Unexpected consequenc­es

Dünya Executive - - COVER PAGE - By Ugur Civelek

As Turkey tries to manage the economic crisis, we look at the costs of interventi­on

How are artificial constraint­s on financial markets at odds with economic realities? And what is the cost?

1 Systemic risk perception is increasing The difference between optimistic expectatio­ns derived from artificial constraint­s on the financial markets and developmen­ts on the economic front is becoming unpredicta­ble. Despite the reduced exchange and interest rates, the decisive factors have not changed: the shortage of resources cannot be overcome, the credit mechanism does not work and the flow problem is getting severe. Systemic risk perception is getting stronger as it is impossible

2 to protect both producers and consumers. Confidence remains low despite strengthen­ing TRY The November confidence indices partially reflect the dilemma. New lows are not being observed but there is no recovery parallel to exchange rate improvemen­t. Obviously, improving the situation is no longer as easy as manipulati­ng financial markets! Due to aggravated problems and irreparabl­e imbalances, perception­s, which at one time were malleable,

3 are no longer so easily swayed. Global conditions are also decisive People see global conditions and remain worried. In general, we experience a shortage of resources when global conditions are negative. When this negativity is acute, the domestic market shrinks and we take on foreign trade in order to reduce the damage in an environmen­t where the global market is contractin­g and uncertaint­y in competitio­n conditions is increasing. When the exact opposite situation happens, we cannot avoid aggravatin­g problems and imbalances by tricking each other. When global conditions begin to change, we petrify

4 and cannot prevent the growth of mistrust. The middle road Problems and imbalances should be taken into considerat­ion as much as the urgent needs can be met. Even if there is a miracle and the resource shortage is overcome, we think that the financial sector will have to be selective while taking risks; in other words, the necessity of being careful. A product of the fact that we are perceived as extremely fragile

5 requires avoiding all kinds of extremes. Nothing will be the same Scenario studies on average wage increases for 2019 indicate that nothing can be as it used to be. Market fluc- tuations, internatio­nal tensions and conflicts throughout the past year necessitat­e more caution in all areas. It is important to note that sudden and voluminous tendency changes can be activated at any time. These prospects create a situation that both bottom out financial markets and negate macroecono­mic

6 expectatio­ns. Willingnes­s to take risks declines We find it hard to suffer from the shrinkage of external financing opportunit­ies, the decline in the willingnes­s to take risks and distrust. Internally, we cannot tolerate the shrinkage in domestic demand and export opportunit­ies. However, those who lobbied in favor of saving the day in a way that pleases foreign capital cannot escape the danger of defending the tendencies that will both cut back the competitiv­eness of production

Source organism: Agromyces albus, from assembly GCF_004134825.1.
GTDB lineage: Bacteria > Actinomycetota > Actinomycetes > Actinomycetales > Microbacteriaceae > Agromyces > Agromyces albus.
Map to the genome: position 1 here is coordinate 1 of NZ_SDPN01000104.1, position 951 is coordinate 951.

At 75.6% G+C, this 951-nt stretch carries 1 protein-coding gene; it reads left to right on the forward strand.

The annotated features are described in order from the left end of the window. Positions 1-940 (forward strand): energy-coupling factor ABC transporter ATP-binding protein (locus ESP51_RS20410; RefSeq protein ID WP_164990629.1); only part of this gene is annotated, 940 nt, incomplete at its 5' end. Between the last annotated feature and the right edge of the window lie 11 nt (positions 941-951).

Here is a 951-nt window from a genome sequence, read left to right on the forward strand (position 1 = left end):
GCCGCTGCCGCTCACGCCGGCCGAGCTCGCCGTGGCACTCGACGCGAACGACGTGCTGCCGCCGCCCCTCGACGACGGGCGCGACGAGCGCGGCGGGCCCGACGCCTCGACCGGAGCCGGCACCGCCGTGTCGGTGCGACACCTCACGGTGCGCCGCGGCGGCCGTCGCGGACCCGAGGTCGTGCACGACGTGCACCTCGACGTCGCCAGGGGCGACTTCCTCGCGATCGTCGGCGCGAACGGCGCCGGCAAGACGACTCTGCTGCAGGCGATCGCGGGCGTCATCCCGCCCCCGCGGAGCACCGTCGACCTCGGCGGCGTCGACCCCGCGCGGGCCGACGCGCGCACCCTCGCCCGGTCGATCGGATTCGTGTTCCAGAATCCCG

7 and narrow domestic demand. Politics loses confidence in the masses Due to this dilemma, the politician­s reveal that they are not sincere about solving structural problems. As the institutio­nal structure that makes up the system focuses on its immediate needs, it loses the trust and systemic legitimacy of large segments of society. Political will is lacking because politician­s are unable to identify the problem and cannot eliminate

8 its weaknesses. Most economies are in the same situation A similar situation exists in most developed and developing economies, partly in differenti­ated forms and simultaneo­usly. It is necessary to take into account that the important questions at the G20 summit and their answers were not independen­t of this situation. The financial players who talk too much are trying to steer leaders by threatenin­g their own interests and only with the intention of

9 saving the day! U.S.-China tensions Developmen­ts in the last month have made the trade war between the U.S. and China the most important among the short-term global fragilitie­s. The reasons were the fact that sanctions on Iran were postponed for six months and that it was understood that trade war tension was not a tactical move for the U.S. elections. The markets, which have accepted that the U.S. will not back down, had to wait for China to compromise in order to breathe a sigh of relief. They try to create pressure by using the loss of momentum observed in China’s growth. The U.S. administra­tion also reinforces this pressure by announcing that it will apply additional customs duties to its nonscope

10 imports if China does not compromise. Markets are not realistic The fact that markets approach the issue from a shortterm perspectiv­e and in their own interest causes them to ignore the different possibilit­ies that can be considered consistent. The conflict of interests between China, Russia and the U.S. does not seem to be a temporary situation. The Chinese government knows that the U.S. has entered a tendency towards isolation within the G -20 and on a global scale.

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